L.A. kids’ Host “Sheriff” John Rovick Dies at 93

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John Rovick

John Rovick

Put another candle on my birthday cake, we’re gonna bake a birthday cake. Put another candle on my birthday cake. I’m another year old today.

“The Birthday Cake Polka” was a favorite song performed by much-loved “Sheriff” John Rovick, who emceed the daily show Cartoon Time from 1952 to 1970 on KTTV 11 in Los Angeles.

The pioneer children’s TV host died Saturday morning in his sleep at a Boise, Idaho nursing facility, his wife Jacqueline said. He was 93.

An immediate hit with tots, Cartoon Time won an Emmy Award in 1953 for outstanding children’s program.

The previous year, KTTV had received a lot of old cartoons and was looking for a host for a daily 5:30 p.m. kids’ cartoon show. Rovick dreamt up the persona of Sheriff John.

He had known longtime Los Angeles County Sheriff Gene Biscailuz, “and I had been an honorary sheriff before I started the show because I was interested in law enforcement work,” he told the Los Angeles Times in 2008. So “I put on a khaki uniform and a badge and got a big white hat, sat at a desk and showed cartoons,” Rovick remembered.

His performance led several other children’s hosts around the United States to appear on TV under the guise of law enforcement officers.

Rovick also hosted Sheriff John’s Lunch Brigade, a parallel program which stayed on KTTV until 1970. It aired from 11:30 a.m. to 12:30 p.m.

Crusader Rabbit cartoons were early favorites on his afternoon show. However, he also showed Tennessee Tuxedo and Underdog, along with Warner Bros. cartoons featuring Porky Pig.

One father wrote a thank-you letter, telling Rovick him how his young daughter learned to say the Pledge of Allegiance: “…with liberty and justice for all, and now to our first cartoon.”

Born on October 2, 1919 in Dayton, Ohio, he spent his early years in Toledo and studied speech and dramatics at Michigan State University. While in college, he started singing Saturday afternoons with an eight-piece student band at the student union. The university radio station aired the shows.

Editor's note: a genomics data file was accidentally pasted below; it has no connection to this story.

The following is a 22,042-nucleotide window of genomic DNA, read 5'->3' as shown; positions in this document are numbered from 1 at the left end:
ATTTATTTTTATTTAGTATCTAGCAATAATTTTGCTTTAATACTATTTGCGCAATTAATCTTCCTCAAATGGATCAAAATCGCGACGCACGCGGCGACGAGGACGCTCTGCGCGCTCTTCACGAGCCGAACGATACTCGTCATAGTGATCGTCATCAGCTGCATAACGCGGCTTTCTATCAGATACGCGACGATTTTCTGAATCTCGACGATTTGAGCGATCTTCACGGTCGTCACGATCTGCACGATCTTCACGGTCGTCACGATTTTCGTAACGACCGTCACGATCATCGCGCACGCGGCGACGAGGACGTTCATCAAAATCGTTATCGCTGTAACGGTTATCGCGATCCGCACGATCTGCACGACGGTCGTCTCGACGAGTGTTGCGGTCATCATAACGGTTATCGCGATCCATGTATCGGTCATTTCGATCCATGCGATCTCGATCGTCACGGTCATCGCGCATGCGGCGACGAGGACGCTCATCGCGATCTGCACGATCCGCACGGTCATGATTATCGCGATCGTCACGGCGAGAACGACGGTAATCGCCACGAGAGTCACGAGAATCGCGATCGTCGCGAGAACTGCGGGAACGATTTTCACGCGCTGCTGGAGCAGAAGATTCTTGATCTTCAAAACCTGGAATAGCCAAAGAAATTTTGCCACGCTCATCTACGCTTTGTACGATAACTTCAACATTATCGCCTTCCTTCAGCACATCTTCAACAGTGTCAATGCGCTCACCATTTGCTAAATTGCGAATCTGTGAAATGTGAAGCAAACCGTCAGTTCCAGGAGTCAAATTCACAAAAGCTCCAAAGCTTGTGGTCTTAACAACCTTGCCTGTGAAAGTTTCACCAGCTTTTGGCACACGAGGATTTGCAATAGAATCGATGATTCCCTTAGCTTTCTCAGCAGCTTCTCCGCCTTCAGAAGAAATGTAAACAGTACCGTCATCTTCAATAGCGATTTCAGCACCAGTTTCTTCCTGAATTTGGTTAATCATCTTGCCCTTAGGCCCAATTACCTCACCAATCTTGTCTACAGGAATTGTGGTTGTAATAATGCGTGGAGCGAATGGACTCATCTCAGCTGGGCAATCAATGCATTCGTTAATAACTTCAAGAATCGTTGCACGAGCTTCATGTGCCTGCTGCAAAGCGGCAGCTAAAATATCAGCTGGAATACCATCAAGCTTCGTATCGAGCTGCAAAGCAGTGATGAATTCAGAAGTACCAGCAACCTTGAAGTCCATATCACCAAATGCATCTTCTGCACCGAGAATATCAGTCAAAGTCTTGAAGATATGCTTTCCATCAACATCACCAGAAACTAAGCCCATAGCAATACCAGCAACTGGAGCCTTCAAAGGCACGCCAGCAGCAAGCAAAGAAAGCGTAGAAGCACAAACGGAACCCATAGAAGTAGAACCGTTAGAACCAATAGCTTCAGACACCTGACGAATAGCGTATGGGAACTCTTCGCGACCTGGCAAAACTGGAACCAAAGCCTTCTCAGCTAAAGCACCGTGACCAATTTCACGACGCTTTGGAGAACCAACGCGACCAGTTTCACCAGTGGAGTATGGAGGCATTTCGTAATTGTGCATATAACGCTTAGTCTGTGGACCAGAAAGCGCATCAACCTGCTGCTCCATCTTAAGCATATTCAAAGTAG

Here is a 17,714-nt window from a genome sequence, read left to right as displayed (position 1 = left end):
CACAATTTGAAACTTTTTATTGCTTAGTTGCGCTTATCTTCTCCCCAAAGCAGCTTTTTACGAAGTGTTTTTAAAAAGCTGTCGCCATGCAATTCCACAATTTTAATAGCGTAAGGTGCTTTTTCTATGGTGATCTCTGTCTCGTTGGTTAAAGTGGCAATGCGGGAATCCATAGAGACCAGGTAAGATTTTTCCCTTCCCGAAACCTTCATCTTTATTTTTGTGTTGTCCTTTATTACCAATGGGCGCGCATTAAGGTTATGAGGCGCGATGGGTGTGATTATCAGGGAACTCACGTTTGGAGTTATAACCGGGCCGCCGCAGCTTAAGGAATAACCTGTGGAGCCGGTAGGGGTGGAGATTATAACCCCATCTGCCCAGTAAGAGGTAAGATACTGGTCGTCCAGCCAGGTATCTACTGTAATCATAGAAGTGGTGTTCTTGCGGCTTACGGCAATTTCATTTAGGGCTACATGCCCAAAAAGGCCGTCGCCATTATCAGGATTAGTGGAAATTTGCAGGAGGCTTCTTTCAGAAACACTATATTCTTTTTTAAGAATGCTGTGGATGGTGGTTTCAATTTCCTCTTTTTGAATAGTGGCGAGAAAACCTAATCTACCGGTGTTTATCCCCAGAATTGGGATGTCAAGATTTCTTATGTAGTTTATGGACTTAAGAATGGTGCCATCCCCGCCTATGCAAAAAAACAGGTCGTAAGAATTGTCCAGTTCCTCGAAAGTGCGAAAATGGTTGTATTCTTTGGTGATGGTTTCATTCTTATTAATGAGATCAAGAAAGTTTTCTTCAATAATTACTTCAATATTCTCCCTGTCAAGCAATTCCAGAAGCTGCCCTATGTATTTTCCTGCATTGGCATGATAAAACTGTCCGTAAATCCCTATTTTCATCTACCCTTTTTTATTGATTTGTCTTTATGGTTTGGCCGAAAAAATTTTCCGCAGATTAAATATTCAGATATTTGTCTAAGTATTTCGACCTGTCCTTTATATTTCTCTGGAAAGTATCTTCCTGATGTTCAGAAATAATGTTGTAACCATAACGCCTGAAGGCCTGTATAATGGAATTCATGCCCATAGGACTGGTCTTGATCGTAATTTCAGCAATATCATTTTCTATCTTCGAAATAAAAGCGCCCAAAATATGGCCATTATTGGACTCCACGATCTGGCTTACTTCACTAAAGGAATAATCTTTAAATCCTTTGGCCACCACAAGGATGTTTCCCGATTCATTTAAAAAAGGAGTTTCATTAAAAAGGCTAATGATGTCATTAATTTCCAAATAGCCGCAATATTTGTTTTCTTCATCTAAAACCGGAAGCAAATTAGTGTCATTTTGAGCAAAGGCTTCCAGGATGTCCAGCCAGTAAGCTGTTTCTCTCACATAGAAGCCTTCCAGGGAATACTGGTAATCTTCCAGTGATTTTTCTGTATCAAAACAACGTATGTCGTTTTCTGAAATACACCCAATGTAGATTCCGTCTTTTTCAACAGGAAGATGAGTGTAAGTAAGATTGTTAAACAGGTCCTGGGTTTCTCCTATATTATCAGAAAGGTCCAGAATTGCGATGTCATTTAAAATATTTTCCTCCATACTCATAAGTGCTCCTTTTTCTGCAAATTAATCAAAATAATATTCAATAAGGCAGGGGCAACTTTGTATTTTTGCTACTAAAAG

Rovick later said: “I got the feeling I liked broadcasting.”

He then began working occasionally at a local radio station. Following his graduation in 1941, he became as a staff announcer on a Toledo radio station — but only for a short time.

The following year, he flew 50 missions as a radio gunner on a B-25 with the Army Air Forces. He was then commissioned as a second lieutenant and served temporarily with the transportation corps on a Liberty ship.

Rovick returned to his old radio station job after the Second World War. A colleague who had worked in Los Angeles inspired Rovick to make an audition record and drive west in 1949.

That year, he landed a job at KTTV when the station first went on the air.

“Come on now, laugh and be happy and the world will laugh with you,” Rovick would sing in a smooth baritone. He would start the show by — among other things — leading his young viewers in reciting the Pledge of Allegiance.

“We talked a lot about safety, courtesy, manners and things like that,” he told the Idaho Statesman in 2005. “We often had firemen or police officers as guests, and I’d warn the kids not to do things like play in the street or get into refrigerators or play with matches.”

The children’s show was mainly aimed at 4- and 5-year-olds. Sheriff John would read the names of dozens of viewers who were having birthdays. He’d then sing the ubiquitous “The Birthday Cake Polka” — as a large cake revolved on a lazy Susan.

“The kids always came first,” he said in the 2005 interview. “To some of them, I was a father figure. That was the best thing about being Sheriff John. A lot of those kids loved me.”

KTTV canceled Sheriff John’s Lunch Brigade to “save money,” he said in 1978. However, Rovick remained with the station on as a staff announcer until his 1981 retirement, when he moved to Idaho.

In 1998, Sheriff John appeared on the 1998 Emmy Awards. He was introduced by longtime fan Michael Richards, a resident of Culver City, California.

Rovick continued to be recognized by his viewers.

“I had a heart attack five years ago, and the Boise doctor who saved my life turned out to be a Sheriff John fan,” he said in the 2005 Idaho Statesman interview. “My dentist is a fan, and so are three of the people at the clinic where I get my eyes checked.

“I was walking into a store the other day, and a woman gasped and said, ‘Sheriff John!’ It just doesn’t stop. It’s amazing that it’s been so many years ago and people still remember the impact the show had on their lives.”

John Rovick was separated for many years from his wife, Jacqueline, with whom he had daughters Wendy Maceri and Sandy Kaiser. He is also survived by five grandchildren and one great-grandchild.

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Paul is an old-timer here at BCDB- his contributions go back to before the site! Paul is widely regarded as a Disney historian, and is also on staff at the Disney Museum in San Francisco. Paul is also a contributing historian for D23, the Disney Club. Paul has published several books and magazine articles on Disney history, too. You are welcome to drop Paul a line here.

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